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  • The Dialectical Biologist, circa 1890:John Dewey and the Oxford Hegelians
  • Trevor Pearce (bio)

1. introduction

john dewey is rarely discussed in mainstream analytic philosophy nowadays. Looking only at the Philosophical Review, a journal in which Dewey himself published twenty-two articles, it seems that he is no longer viewed as an important interlocutor: his name has been mentioned in only two book reviews and one article since 2000.1 This apparently low opinion of Dewey’s work among analytic philosophers may be related to Richard Rorty’s claim, in his American Philosophical Association presidential address of 1979, that for the pragmatist “there are no constraints on inquiry save conversational ones.”2 This characterization of pragmatism is controversial. Susan Haack, for one, is vehemently opposed to Rorty’s account.3 Nevertheless, his vision of pragmatism—focused on community, conversation, and history—has been dominant.

Rorty’s emphases, unfortunately in my view, have obscured one of the central features of Dewey’s thought: his biology-inspired naturalism. Anyone reading a substantial cross-section of Dewey’s works is struck by the constant references to organism and environment. Even his aesthetic theory, where such biological ideas are perhaps least expected, began with a discussion of experience as organism-environment interaction: “The first great consideration is that life goes on in an environment; not merely in it but because of it, through interaction with it.”4 Rorty, [End Page 747] of course, did not simply ignore Dewey’s connection to biology: following James Kloppenberg, he viewed Dewey as occupying the conceptual space “between Hegel and Darwin.” But Rorty rejected Dewey’s own understanding of these thinkers as engaged with biology and evolution, choosing instead to link them with historicism and relativism.5 On this reading, Dewey’s philosophy is not truly biological even when it explicitly refers to biology.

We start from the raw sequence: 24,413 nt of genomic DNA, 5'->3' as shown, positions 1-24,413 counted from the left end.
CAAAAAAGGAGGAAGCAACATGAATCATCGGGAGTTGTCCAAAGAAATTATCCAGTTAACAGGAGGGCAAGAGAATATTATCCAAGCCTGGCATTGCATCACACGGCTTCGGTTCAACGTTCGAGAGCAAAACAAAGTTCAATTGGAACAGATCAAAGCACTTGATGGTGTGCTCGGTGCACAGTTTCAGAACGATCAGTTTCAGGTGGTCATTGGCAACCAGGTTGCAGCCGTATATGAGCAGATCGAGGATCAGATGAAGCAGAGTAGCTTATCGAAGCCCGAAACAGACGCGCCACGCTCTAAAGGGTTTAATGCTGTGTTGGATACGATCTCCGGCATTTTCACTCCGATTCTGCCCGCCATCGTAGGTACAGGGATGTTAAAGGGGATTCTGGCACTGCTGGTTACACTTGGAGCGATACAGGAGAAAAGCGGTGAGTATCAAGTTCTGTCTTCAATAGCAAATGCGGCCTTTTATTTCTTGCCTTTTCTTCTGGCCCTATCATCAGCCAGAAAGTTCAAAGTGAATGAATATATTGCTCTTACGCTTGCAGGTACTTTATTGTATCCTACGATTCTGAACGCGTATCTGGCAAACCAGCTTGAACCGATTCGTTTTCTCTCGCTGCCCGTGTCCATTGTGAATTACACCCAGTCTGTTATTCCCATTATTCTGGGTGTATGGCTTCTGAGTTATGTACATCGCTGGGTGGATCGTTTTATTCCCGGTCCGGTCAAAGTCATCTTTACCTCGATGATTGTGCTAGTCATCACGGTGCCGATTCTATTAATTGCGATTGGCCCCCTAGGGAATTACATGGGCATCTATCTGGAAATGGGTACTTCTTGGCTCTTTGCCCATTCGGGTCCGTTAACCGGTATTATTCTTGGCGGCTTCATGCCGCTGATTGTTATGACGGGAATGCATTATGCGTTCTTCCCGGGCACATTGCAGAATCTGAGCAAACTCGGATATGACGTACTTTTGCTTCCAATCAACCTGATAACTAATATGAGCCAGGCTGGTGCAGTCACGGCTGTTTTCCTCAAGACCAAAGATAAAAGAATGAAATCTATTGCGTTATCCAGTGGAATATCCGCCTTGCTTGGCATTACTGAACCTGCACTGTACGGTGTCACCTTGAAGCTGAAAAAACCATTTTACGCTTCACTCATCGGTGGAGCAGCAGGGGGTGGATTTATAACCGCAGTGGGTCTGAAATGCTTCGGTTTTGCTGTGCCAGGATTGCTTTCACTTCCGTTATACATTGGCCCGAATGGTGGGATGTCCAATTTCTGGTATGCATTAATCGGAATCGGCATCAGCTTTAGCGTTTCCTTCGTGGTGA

Running counter to Rorty, recent champions of Dewey’s naturalism—and especially his approach to ethics—tend to think that his idealist ancestry only detracts from his views. Cheryl Misak, in her book The American Pragmatists, writes, “Dewey’s attempt at bringing Hegelian insights to the empiricist or naturalist picture seems always less than satisfactory.” As Misak indicates, following recent scholarship, Dewey’s philosophy retained key aspects of idealism even after his biological turn. For those seeking a naturalist Dewey, however, these Hegelian traces are an embarrassment—responsible for muddled metaphysics. As Peter Godfrey-Smith once put it, modern naturalists tend to see Dewey “as someone with good instincts but a lack of rigor and a Hegelian hangover.”6

In this paper, I suggest that these two perspectives on Dewey’s philosophy present a false choice. Rather than viewing Dewey as either a historicist (inspired by Hegel) or a naturalist (inspired by biology), we should see him as strange but potentially fruitful combination of both.7 My strategy is primarily historical: I demonstrate that the notion of organism-environment interaction central to Dewey’s pragmatism stems from a Hegelian approach to adaptation; his turn to biology was not necessarily a turn away from Hegel. I argue that Dewey’s account of the organism-environment relation derives from the work of Oxford Hegelians such as Edward Caird and Samuel Alexander, who were attempting to reconcile evolutionary ideas with a critique of Herbert Spencer’s environmentalist account of human thought and action. These British Idealists insisted that adaptation or adjustment results from the reciprocal action of organism and environment: just as the environment affects the organism, the organism affects the environment. They also claimed that organism and environment were best seen as two aspects of one thing—life. This dialectical account of organism-environment interaction played a key role in Dewey’s philosophy from the 1890s to the 1940s, despite other shifts in his thinking. [End Page 748]

“Reciprocal action” sounds reasonable to most, but organism and environment as “aspects of one thing” tends to raise eyebrows. Godfrey-Smith locates both ideas in the work of Richard Lewontin, co-author of The Dialectical Biologist. Lewontin insists that “the environment is a product of the organism, just as the organism is a product of the environment.”8 As Godfrey-Smith suggests, Lewontin seems to go beyond this...


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